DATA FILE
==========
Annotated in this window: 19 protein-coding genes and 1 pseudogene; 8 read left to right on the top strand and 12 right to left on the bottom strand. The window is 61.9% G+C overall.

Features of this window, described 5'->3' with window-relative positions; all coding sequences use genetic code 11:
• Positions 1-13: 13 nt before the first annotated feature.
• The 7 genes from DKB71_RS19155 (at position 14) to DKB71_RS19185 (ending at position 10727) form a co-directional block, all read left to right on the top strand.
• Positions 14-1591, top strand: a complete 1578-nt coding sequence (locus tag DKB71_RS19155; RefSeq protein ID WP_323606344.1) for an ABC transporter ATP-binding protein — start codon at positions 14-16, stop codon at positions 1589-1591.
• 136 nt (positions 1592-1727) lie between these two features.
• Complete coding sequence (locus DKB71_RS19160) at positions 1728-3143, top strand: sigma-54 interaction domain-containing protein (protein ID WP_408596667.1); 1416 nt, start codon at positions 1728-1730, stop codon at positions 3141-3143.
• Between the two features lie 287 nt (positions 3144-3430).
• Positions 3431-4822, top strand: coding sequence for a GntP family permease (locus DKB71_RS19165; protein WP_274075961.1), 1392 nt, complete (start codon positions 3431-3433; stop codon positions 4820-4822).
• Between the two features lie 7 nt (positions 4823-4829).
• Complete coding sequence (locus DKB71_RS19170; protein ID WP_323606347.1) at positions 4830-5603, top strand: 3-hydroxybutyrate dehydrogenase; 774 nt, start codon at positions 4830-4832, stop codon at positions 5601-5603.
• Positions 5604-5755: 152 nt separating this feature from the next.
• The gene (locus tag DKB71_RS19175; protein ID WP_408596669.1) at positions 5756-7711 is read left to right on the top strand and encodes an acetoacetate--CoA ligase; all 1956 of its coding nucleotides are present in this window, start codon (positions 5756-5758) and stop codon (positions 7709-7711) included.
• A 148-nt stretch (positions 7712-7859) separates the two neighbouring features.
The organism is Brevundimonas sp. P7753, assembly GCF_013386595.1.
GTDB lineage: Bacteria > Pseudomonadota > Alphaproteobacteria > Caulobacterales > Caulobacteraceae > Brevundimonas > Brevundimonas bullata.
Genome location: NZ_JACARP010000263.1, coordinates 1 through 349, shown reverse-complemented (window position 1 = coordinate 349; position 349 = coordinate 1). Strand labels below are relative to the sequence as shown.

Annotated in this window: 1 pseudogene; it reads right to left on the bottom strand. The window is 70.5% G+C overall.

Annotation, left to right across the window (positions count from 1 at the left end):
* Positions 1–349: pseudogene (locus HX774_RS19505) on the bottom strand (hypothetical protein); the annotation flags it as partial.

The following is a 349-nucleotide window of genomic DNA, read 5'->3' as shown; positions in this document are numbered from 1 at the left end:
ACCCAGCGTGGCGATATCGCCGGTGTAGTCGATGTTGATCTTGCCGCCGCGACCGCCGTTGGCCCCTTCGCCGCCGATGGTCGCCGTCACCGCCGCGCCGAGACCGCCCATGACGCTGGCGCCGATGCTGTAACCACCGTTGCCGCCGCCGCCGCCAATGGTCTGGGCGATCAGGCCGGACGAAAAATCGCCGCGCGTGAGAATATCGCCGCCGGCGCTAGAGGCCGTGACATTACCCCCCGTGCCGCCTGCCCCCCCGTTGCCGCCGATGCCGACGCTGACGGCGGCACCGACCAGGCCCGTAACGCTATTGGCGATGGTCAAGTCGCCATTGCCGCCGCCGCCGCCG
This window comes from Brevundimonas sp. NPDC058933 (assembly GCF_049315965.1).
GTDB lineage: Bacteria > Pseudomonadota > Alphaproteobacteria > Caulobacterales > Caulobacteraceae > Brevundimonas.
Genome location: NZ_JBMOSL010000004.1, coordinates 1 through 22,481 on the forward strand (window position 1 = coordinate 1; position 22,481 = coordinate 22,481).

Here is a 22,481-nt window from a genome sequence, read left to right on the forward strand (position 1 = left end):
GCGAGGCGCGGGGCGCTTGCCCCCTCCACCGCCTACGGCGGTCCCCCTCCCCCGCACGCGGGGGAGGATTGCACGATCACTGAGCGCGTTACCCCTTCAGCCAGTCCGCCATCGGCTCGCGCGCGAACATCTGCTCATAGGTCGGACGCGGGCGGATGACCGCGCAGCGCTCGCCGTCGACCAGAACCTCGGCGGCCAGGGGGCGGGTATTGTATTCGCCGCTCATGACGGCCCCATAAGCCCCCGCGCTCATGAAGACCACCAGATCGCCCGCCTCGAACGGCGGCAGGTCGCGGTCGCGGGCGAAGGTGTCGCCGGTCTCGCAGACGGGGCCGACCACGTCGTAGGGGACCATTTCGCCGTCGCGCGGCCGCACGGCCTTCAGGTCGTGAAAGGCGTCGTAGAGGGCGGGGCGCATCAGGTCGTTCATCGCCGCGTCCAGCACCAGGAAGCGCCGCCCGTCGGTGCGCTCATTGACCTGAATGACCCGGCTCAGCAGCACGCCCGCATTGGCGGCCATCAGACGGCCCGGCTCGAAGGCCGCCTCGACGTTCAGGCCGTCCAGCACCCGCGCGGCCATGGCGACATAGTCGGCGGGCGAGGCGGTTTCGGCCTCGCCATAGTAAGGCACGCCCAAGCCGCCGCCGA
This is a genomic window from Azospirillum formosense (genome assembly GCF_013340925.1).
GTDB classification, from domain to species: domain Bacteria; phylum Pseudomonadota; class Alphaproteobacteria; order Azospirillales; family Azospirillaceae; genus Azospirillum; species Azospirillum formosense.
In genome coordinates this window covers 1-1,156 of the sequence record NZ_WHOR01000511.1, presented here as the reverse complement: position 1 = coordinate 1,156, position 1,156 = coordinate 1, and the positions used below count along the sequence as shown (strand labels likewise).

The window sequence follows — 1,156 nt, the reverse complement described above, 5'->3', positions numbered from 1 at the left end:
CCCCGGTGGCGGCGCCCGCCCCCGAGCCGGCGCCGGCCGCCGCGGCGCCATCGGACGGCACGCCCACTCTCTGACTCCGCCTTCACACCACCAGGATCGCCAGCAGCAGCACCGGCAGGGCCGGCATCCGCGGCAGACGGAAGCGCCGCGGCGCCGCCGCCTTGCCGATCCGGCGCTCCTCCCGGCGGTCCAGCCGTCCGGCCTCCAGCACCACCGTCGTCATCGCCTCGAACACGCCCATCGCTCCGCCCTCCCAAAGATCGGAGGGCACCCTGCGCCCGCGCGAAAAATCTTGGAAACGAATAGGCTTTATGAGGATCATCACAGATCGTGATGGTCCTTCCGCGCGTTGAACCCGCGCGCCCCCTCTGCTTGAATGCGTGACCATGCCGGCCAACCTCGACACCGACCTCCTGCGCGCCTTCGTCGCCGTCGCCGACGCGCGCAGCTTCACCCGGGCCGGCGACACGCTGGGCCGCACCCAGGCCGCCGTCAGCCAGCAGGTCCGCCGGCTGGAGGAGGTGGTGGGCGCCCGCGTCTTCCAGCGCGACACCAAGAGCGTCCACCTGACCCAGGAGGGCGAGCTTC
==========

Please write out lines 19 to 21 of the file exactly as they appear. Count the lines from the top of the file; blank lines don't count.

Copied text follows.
Annotation, left to right across the window (positions count from 1 at the left end):
* Positions 1–349: pseudogene (locus HX774_RS19505) on the bottom strand (hypothetical protein); the annotation flags it as partial.

The following is a 349-nucleotide window of genomic DNA, read 5'->3' as shown; positions in this document are numbered from 1 at the left end: